Yellow-throated miners are primarily found in arid and semi-arid regions, but do extend into temperate, subtropical, and tropical areas. They are found in woodlands and scrublands, including acacia, eucalyptus, mallee, and casuarina. Similar to noisy miners they like edges and so adapt well to disturbed habitat, and can be found in regrowth and along roads or next to cleared lands. They like some undergrowth and recolonize restored habitat, but are rarely found in dense growth like mature mallee. Though they prefer some tree cover, yellow-throated miners will venture further into open areas like pastures than noisy miners will.
Behaviour has been observed to be similar to other Manorina species, but the yellow-throated miner is not as well studied as the noisy miner or bell miner. Behaviour comparisons are generally with the noisy miner as they seem to be more similar: both prefer more open forests and adapt well to certain types of disturbed habitats. Yellow-throated miners are possibly less sedentary than the other miner species, though they occur in some locations year around, and there are no known migration patterns for them. They are more often seen in larger groups during the non-breeding season, but these are likely local movements only.
Social Organization and Aggression
Yellow-throated miners, like the other Manorina species, have a complex social structure and can live in communal groups of up to 50 birds. They are often found in smaller groups of up to a dozen birds, and sometimes in pairs or solitary. No major behaviour studies have been conducted, but they appear to have a similar social structure to noisy miners as they share many calls, postures, and interactive behaviours. Calls are higher pitched than noisy miner calls, but are readily recognizable as a miner call. They are watchful and are often the first to alarm when a predator appears. As with the other miner species, they are known to be very aggressive to other birds, particularly smaller insectivores and honeyeaters. Yellow-throated miners have been observed monopolizing small patches of remnant vegetation along roadsides and dividing paddocks, which cuts off corridors for smaller birds to move through. Yellow-throated miners, like their relatives the bell miner and noisy miner, have been linked to reduced bird species richness and higher psyllid abundance in disturbed mallee in Victoria. However, a follow-up study found that yellow-throated miner removal did not significantly increase avian richness, as it has done in studies with bell miners and noisy miners. Though yellow-throated miners drive away many species and are not afraid to attack larger birds, they have been found to share territory with grey butcherbirds and pied butcherbirds, and even nest in close proximity to those species. This is surprising as butcherbirds are also aggressive species that predate nests and birds, including larger species than yellow-throated miners, but this association may be to improve the mutual defense of both species, as yellow-throated miners are very watchful and noisy at the approach of a predator. Though they are often aggressive to other species, yellow-throated miners have also been observed feeding with mixed flocks of honeyeaters, including noisy miners, white-plumed honeyeaters, friarbirds, and blue-faced honeyeaters.
Like most honeyeaters, yellow-throated miners have a varied diet, including invertebrates, nectar, and occasionally fruit. Feeding is an active, gregarious, and noisy activity generally carried out in small groups of five to ten, but sometimes in pairs, occasionally large groups, and sometimes with other honeyeater species. Yellow-throated miners forage in the canopy, probing flowers for nectar and gleaning leaves and bark for spiders and insects. However, they do less gleaning than the other miners. Yellow-throated miners will catch insects on the wing, using a sally-stall method around 6% of the time, and they use more wing-powered maneuvers than the other Manorina species. They also forage on the ground, probing around herbs, leaf litter, and stones for invertebrates. Ratio of insects to nectar varies between studies from 65:35 to 70:30. Chicks are fed almost exclusively insects until they fledge and begin exploring flowers for nectar.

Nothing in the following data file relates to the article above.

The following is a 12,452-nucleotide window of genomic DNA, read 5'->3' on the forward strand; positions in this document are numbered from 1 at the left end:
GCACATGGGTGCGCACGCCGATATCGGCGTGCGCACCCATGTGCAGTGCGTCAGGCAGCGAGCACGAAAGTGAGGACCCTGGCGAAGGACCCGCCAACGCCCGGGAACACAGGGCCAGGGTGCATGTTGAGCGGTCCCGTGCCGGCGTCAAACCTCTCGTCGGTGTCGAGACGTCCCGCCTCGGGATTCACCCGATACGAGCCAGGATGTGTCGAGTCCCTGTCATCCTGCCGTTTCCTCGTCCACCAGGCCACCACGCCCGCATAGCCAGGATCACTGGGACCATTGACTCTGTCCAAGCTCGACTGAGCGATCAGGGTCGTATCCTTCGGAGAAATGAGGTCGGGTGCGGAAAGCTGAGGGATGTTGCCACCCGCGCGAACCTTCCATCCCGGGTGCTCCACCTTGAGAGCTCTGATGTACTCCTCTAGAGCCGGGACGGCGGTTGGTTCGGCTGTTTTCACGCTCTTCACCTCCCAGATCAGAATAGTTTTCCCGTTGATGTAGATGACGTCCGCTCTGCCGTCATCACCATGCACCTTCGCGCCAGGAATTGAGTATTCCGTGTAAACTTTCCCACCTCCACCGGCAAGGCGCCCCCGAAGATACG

As with the other Manorina species, cooperative and colonial breeding is common, but breeding has also been recorded in isolated pairs. Pair breeding attempts without helpers have a higher failure rate. Breeding has been recorded throughout the year, but is most common from August through October, and multiple clutches are common. The nest is a standard cup or bowl nest built into the fork of a tree with good cover. It is built of woven twigs and grasses and a thick soft interior lining, often of wool. It is similar, but more substantive than the nest of the noisy miner. Clutch size is typically three or four eggs, but there are recordings of both two and five eggs. Eggs are pink-buff eggs with spots concentrated on the larger end. Females typically do all the incubation, but males have been recorded incubating in strong wind. Eggs hatch after an incubation period of 15–16 days. Both parents and any available helpers will feed young in the nest. Up to seven birds have been observed at nests. Helpers are unstudied in yellow-throated miners, but are generally young or unmated males in both bell miners and noisy miners. Nests can be parasitized by either the pallid cuckoo or common koel. Parasitism by pallid cuckoos has been observed to be as high as 12%.
Hybridization and the Black-eared Miner
Yellow-throated miners can hybridize with both noisy miners and endangered black-eared miners, but hybrids with noisy miners seem rare, even though their ranges overlap significantly and they are seen in mixed flocks. However, hybridization with black-eared miners is one of the greatest threats to the black-eared miner's continued existence. Black-eared miners prefer thick, mature mallee habitat, so only infrequently encountered yellow-throated miners until the mature mallee clearing in the mid-twentieth century. Disturbed and partially cleared lands are preferred by the yellow-throated miner, which quickly expanded into the newly opened landscape and began breeding with the black-eared miner. Analysis shows that prior to 1950 the two species had distinct phenotypes, but today there is a continuum due to hybridization. Culls of yellow-throated miners have been done to try to prevent hybridization in reserves that hold the small populations of remaining genetically distinct black-eared miners.
Yellow-throated miner Facts for Kids. Kiddle Encyclopedia.